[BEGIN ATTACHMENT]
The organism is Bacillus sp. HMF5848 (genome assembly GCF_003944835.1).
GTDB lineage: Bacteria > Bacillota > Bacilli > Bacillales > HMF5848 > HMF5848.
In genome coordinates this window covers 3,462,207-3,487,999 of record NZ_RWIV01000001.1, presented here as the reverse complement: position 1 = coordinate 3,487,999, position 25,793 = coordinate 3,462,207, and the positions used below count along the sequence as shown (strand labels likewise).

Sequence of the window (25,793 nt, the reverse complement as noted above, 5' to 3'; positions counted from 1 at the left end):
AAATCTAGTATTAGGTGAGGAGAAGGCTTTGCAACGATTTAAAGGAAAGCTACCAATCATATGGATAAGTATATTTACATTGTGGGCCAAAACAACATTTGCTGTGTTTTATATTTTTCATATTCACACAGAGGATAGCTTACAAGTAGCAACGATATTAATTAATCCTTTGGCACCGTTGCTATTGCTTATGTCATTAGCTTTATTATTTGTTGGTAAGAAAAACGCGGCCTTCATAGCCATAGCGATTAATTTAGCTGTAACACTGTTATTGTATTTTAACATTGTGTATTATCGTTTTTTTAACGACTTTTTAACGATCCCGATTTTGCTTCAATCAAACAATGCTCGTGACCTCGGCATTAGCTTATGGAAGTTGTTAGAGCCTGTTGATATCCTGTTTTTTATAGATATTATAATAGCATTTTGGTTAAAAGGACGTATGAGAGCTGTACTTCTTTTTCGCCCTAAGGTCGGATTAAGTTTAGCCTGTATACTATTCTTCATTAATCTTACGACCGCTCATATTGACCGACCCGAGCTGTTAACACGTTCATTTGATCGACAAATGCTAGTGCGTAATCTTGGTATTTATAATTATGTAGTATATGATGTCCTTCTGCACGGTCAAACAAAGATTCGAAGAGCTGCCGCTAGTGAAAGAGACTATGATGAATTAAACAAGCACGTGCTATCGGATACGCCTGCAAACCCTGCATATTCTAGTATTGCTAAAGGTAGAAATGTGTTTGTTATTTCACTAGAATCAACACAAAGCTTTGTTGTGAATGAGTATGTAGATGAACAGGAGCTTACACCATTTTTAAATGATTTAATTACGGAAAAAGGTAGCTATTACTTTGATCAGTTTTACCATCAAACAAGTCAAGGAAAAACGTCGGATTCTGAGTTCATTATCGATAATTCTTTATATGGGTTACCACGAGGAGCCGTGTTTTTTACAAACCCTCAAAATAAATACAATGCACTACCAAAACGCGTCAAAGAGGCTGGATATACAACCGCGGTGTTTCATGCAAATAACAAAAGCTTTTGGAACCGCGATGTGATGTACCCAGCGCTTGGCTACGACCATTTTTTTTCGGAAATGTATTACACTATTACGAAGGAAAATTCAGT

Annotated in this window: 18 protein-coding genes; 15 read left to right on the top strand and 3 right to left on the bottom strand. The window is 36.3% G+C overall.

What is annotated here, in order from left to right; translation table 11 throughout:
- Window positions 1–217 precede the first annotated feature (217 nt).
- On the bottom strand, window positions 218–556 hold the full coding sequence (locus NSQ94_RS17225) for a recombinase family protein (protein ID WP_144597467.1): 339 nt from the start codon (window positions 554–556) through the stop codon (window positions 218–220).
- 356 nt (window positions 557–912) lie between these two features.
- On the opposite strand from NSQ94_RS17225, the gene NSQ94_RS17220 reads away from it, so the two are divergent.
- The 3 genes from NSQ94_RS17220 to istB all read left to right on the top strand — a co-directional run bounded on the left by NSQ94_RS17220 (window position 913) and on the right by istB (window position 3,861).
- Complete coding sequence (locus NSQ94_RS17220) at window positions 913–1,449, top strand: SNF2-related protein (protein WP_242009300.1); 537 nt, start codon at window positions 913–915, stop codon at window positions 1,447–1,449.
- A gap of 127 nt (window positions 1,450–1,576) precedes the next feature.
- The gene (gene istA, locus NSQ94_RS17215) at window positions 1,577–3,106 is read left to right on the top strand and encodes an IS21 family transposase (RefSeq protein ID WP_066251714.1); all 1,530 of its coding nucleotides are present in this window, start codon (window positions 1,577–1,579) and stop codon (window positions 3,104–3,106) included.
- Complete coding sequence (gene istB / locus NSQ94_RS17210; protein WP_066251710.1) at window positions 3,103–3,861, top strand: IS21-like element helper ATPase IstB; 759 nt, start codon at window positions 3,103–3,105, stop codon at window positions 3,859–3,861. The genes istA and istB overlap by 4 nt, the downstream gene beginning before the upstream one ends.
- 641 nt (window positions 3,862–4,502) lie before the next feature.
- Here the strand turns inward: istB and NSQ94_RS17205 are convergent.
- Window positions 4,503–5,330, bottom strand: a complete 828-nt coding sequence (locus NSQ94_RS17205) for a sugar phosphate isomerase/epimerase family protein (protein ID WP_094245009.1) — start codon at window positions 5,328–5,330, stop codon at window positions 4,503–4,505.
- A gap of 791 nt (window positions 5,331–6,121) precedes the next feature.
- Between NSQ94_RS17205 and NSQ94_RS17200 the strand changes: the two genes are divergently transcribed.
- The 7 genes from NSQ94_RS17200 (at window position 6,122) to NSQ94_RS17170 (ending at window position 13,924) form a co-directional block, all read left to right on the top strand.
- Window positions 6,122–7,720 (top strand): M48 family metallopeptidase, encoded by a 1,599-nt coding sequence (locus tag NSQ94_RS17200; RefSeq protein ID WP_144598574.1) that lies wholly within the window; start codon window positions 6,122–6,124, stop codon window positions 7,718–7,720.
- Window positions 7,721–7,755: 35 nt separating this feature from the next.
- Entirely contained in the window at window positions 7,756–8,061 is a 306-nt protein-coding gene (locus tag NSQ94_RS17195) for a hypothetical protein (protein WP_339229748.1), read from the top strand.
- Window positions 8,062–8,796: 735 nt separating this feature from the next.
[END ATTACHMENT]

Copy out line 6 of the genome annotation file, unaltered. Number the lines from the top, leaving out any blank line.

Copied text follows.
Annotated in this window: 18 protein-coding genes; 15 read left to right on the top strand and 3 right to left on the bottom strand. The window is 36.3% G+C overall.